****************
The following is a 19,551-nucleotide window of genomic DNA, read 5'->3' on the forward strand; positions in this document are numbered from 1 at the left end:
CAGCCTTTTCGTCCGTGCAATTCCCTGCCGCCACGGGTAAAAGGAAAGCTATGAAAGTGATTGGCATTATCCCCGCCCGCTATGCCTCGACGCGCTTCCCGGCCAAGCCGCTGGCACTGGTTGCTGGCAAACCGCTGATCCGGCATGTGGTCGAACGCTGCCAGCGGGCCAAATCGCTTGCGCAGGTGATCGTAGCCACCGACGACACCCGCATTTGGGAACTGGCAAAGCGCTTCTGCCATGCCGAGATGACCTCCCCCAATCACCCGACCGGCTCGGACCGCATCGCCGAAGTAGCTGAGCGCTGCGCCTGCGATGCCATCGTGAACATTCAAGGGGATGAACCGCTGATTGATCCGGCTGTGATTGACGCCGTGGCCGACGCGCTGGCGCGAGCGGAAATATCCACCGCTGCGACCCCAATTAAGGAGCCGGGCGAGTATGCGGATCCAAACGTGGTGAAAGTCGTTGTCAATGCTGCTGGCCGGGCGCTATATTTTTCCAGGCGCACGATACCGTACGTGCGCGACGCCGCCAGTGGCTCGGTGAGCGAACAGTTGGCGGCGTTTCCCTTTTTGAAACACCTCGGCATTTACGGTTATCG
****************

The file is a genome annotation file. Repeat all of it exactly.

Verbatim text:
The following is a 19,551-nucleotide window of genomic DNA, read 5'->3' on the forward strand; positions in this document are numbered from 1 at the left end:
CAGCCTTTTCGTCCGTGCAATTCCCTGCCGCCACGGGTAAAAGGAAAGCTATGAAAGTGATTGGCATTATCCCCGCCCGCTATGCCTCGACGCGCTTCCCGGCCAAGCCGCTGGCACTGGTTGCTGGCAAACCGCTGATCCGGCATGTGGTCGAACGCTGCCAGCGGGCCAAATCGCTTGCGCAGGTGATCGTAGCCACCGACGACACCCGCATTTGGGAACTGGCAAAGCGCTTCTGCCATGCCGAGATGACCTCCCCCAATCACCCGACCGGCTCGGACCGCATCGCCGAAGTAGCTGAGCGCTGCGCCTGCGATGCCATCGTGAACATTCAAGGGGATGAACCGCTGATTGATCCGGCTGTGATTGACGCCGTGGCCGACGCGCTGGCGCGAGCGGAAATATCCACCGCTGCGACCCCAATTAAGGAGCCGGGCGAGTATGCGGATCCAAACGTGGTGAAAGTCGTTGTCAATGCTGCTGGCCGGGCGCTATATTTTTCCAGGCGCACGATACCGTACGTGCGCGACGCCGCCAGTGGCTCGGTGAGCGAACAGTTGGCGGCGTTTCCCTTTTTGAAACACCTCGGCATTTACGGTTATCG